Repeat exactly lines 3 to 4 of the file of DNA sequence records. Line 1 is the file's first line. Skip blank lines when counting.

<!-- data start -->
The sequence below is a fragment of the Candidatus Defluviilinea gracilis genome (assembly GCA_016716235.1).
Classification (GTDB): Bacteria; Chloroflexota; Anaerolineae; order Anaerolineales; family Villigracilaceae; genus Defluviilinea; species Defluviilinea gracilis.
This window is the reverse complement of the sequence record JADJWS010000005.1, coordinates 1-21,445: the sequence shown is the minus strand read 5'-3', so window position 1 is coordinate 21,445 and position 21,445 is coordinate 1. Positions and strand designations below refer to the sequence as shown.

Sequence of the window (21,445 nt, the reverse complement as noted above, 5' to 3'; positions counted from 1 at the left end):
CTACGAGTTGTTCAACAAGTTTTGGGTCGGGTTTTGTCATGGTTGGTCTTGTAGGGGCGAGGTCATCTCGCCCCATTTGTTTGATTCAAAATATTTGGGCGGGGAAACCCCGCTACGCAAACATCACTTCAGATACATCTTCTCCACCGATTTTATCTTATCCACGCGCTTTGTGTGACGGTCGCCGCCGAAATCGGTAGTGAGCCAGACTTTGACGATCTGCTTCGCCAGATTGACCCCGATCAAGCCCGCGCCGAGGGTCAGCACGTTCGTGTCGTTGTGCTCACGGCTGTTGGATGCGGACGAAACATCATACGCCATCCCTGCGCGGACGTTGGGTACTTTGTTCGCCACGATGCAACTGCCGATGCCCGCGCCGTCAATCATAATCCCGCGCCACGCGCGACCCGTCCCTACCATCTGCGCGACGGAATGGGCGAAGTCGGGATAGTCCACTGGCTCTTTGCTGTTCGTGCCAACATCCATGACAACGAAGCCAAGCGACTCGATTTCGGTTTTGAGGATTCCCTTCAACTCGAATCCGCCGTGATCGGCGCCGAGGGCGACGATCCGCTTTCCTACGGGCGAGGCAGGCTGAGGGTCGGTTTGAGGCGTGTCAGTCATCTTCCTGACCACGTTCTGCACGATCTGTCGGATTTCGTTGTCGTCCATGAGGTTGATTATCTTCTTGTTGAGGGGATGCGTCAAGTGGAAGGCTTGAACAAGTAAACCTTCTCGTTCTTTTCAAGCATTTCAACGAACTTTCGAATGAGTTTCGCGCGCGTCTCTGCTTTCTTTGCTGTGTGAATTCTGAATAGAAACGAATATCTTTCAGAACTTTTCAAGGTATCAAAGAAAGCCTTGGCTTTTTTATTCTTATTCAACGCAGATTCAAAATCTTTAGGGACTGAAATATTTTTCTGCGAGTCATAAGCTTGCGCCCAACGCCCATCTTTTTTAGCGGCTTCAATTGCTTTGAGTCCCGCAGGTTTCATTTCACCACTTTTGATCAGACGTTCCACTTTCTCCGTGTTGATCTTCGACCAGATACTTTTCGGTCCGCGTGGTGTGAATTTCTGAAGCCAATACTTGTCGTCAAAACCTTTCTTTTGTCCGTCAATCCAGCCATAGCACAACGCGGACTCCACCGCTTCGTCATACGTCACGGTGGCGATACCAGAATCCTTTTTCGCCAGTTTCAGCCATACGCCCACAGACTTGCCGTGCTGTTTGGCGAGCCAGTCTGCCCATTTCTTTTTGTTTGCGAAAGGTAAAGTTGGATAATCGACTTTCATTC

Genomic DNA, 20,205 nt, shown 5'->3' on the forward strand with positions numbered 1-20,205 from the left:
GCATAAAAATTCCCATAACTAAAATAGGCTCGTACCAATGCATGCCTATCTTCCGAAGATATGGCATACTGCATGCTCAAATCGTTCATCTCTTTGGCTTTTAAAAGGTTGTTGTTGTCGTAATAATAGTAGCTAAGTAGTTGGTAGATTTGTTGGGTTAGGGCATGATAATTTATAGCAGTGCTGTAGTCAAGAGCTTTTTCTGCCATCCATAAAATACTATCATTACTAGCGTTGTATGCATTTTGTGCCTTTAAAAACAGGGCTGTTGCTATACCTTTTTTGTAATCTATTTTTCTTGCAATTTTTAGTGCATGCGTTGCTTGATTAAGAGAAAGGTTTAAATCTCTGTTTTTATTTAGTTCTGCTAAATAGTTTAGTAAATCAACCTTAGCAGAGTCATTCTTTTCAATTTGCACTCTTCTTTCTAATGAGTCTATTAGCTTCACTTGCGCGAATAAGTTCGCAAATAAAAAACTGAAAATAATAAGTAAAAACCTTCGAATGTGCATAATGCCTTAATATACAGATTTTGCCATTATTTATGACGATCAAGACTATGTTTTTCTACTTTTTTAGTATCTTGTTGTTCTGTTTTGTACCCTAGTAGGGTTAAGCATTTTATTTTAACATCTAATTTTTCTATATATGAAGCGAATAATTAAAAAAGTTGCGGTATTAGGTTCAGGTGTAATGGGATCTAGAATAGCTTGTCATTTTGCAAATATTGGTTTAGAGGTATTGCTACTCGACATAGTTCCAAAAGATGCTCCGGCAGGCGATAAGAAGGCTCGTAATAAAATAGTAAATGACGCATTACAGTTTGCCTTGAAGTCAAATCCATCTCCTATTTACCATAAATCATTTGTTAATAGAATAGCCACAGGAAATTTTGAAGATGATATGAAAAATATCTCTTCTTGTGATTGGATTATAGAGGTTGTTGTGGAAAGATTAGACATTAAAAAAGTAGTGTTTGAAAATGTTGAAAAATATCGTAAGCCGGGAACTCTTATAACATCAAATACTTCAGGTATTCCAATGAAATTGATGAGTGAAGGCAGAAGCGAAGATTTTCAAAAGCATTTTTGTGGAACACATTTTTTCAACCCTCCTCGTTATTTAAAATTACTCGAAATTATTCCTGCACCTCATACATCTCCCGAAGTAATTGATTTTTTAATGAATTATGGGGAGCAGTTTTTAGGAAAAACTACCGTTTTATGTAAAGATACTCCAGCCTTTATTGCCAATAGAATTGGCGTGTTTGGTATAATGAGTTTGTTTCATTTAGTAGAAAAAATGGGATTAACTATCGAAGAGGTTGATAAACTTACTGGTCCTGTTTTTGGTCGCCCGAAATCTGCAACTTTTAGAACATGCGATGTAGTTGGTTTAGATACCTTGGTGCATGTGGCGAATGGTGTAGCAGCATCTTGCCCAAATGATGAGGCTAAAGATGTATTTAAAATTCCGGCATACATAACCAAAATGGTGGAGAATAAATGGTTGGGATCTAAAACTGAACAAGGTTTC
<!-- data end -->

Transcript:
This window is the reverse complement of the sequence record JADJWS010000005.1, coordinates 1-21,445: the sequence shown is the minus strand read 5'-3', so window position 1 is coordinate 21,445 and position 21,445 is coordinate 1. Positions and strand designations below refer to the sequence as shown.

Sequence of the window (21,445 nt, the reverse complement as noted above, 5' to 3'; positions counted from 1 at the left end):